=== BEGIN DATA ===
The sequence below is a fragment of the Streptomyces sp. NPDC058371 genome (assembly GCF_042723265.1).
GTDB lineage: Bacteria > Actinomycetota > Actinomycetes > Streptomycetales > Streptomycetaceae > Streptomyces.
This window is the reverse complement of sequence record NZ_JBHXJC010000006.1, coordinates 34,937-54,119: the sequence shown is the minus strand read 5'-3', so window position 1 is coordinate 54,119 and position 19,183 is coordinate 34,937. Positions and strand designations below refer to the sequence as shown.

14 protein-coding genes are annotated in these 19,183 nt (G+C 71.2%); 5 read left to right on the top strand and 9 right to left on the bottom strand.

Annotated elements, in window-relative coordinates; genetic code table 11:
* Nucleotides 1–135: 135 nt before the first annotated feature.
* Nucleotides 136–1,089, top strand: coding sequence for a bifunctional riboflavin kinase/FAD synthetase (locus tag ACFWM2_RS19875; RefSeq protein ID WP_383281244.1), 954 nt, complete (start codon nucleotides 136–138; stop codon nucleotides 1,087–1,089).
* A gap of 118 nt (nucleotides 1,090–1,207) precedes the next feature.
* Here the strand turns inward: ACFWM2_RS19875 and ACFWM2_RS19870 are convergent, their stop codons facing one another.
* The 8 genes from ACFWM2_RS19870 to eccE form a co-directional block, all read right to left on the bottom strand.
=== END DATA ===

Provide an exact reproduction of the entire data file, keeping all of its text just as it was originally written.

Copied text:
The sequence below is a fragment of the Streptomyces sp. NPDC058371 genome (assembly GCF_042723265.1).
GTDB lineage: Bacteria > Actinomycetota > Actinomycetes > Streptomycetales > Streptomycetaceae > Streptomyces.
This window is the reverse complement of sequence record NZ_JBHXJC010000006.1, coordinates 34,937-54,119: the sequence shown is the minus strand read 5'-3', so window position 1 is coordinate 54,119 and position 19,183 is coordinate 34,937. Positions and strand designations below refer to the sequence as shown.

14 protein-coding genes are annotated in these 19,183 nt (G+C 71.2%); 5 read left to right on the top strand and 9 right to left on the bottom strand.

Annotated elements, in window-relative coordinates; genetic code table 11:
* Nucleotides 1–135: 135 nt before the first annotated feature.
* Nucleotides 136–1,089, top strand: coding sequence for a bifunctional riboflavin kinase/FAD synthetase (locus tag ACFWM2_RS19875; RefSeq protein ID WP_383281244.1), 954 nt, complete (start codon nucleotides 136–138; stop codon nucleotides 1,087–1,089).
* A gap of 118 nt (nucleotides 1,090–1,207) precedes the next feature.
* Here the strand turns inward: ACFWM2_RS19875 and ACFWM2_RS19870 are convergent, their stop codons facing one another.
* The 8 genes from ACFWM2_RS19870 to eccE form a co-directional block, all read right to left on the bottom strand.